Lecture highlights the human touch in musculoskeletal radiology

March 9, 2010
Paula Gould

People, not images, were the stars of the show at the ECR 2010 Josef Lissner honorary lecture. Prof. Suzanne Anderson used her 30-minute timeslot to link inspirational teachers and mentors to the future of musculoskeletal radiology.

People, not images, were the stars of the show at the ECR 2010 Josef Lissner honorary lecture. Prof. Suzanne Anderson used her 30-minute timeslot to link inspirational teachers and mentors to the future of musculoskeletal radiology.

“In radiology, we are so focused on new technology that the human aspects are often underutilized,” she said. “If we can try to work together and use the human side of things, then perhaps we can help the next generation be more efficient, and also help patients in a more efficient and humane way.”

Anderson, chair of medical imaging at Sydney Medical School, University of Notre Dame in Sydney, Australia, explained how she had interviewed key players in MSK radiology while preparing her talk, asking them: Why did you do MSK? Who influenced that decision? All reacted in a similar way, she said, smiling as they recalled a special colleague and memorable moments.

“They had these micro ‘memory videos’ playing in their minds, and then after a few seconds they would grab my hand or shoulder and say: ‘Oh my goodness me, she was such a great person,’ or: ‘Oh you would have loved him, he was so much fun! I really enjoyed working with him,’” she said.

Others reacted in a slightly more measured way, praising their former mentors for their integrity and knowledge. All, however, had entered MSK radiology and continued for 20 to 40 years in that field because they had been influenced by just one or two people. This is an important take-home message, according to Anderson.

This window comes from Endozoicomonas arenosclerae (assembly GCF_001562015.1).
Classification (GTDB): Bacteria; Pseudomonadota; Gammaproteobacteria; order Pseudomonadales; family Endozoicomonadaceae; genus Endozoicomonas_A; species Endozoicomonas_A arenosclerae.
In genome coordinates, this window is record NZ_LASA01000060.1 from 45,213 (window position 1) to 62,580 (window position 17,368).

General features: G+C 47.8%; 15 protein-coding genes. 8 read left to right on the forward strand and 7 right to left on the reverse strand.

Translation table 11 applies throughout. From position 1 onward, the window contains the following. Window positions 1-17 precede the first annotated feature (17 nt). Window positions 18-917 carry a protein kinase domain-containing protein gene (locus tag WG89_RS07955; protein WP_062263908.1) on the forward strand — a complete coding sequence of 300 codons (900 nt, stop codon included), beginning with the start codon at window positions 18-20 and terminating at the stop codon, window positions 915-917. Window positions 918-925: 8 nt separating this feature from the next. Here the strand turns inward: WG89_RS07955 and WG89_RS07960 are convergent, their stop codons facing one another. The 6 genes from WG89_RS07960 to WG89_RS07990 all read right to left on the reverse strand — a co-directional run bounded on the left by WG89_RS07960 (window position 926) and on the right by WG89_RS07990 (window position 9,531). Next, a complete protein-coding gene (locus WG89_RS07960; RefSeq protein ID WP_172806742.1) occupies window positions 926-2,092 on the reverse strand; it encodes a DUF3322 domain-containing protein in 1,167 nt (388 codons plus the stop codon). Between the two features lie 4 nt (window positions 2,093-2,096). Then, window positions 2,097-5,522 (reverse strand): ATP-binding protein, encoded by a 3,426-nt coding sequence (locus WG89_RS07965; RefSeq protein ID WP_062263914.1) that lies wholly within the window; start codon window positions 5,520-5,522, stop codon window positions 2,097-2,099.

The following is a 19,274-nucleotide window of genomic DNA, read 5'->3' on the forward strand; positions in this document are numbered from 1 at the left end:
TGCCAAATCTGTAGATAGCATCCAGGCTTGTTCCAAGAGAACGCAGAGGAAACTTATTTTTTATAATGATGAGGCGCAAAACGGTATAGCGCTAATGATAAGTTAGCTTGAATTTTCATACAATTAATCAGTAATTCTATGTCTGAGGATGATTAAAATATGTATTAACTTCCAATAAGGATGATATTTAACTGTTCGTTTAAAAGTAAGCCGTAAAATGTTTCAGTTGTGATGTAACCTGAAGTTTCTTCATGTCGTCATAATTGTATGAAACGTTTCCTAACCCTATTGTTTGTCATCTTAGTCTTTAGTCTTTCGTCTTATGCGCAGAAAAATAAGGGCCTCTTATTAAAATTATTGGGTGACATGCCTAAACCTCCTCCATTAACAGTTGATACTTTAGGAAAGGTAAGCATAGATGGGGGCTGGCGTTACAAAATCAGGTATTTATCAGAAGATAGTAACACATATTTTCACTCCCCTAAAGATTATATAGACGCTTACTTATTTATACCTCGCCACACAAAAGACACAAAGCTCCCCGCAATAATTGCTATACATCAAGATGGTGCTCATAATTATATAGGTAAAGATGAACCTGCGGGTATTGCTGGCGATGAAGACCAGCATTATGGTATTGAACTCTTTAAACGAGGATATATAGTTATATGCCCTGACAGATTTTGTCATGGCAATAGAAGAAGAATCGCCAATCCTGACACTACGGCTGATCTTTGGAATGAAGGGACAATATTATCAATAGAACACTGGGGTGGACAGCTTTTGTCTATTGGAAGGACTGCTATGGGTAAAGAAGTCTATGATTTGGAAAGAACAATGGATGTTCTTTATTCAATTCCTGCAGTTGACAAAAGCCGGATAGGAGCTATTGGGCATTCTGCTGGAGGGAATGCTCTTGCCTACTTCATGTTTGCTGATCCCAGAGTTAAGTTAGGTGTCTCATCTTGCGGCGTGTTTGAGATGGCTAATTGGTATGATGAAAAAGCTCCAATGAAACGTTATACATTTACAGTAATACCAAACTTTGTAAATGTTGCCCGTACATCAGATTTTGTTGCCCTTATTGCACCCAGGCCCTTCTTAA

“Now the current generation, who are doing so much great work, are going to be influencing the next generation,” she said. “So if we can be a little bit more conscious of the effect that we have, this could be a very useful tool.”

Interest in MSK radiology is growing, ECR statistics demonstrate. Congress organizers now receive far more abstracts related to MSK imaging topics than any other discipline. Attendance at MSK refresher courses and scientific sessions at ECR has also doubled over the past few years.

So where should the next generation come from? The views of current opinion leaders were extremely similar, Anderson said. Most emphasized a need for prior clinical experience, ideally in orthopedics or sports medicine. Some expressed a preference for earlier subspecialization in MSK imaging.

While books and bones were previously the mainstay of MSK radiology education, the trend now is toward e-learning. Interactions between students and mentors should not be forgotten, though. Trainees need to be taught to question why an image looks the way it does and to appreciate the vast gray area of differential diagnoses, Anderson said.

“Clinical clerkship and apprenticeship remains one of the most important aspects of radiology education; we need people to learn and to learn clinically appropriately,” she said.

Images were not completely absent from the presentation. Delegates were given a whistle-stop tour of groundbreaking MSK work being conducted in European radiology departments. Examples included 7T MRI studies showing collagen and cartilage in exquisite detail, and diffusion tensor MRI tractography pinpointing the location of critical nerves. Advances in bioengineering were also highlighted, including strategies for reducing age-related muscle loss and a novel method of regrowing damaged knee ligaments from stem cells.

“Musculoskeletal radiology, our anatomy, hasn’t really changed for the past 2000 years. But what we do to our bodies has changed dramatically, and so has how we look at the body,” she said.

Note: a version of this article appeared in the 2010 ECR Today newspaper.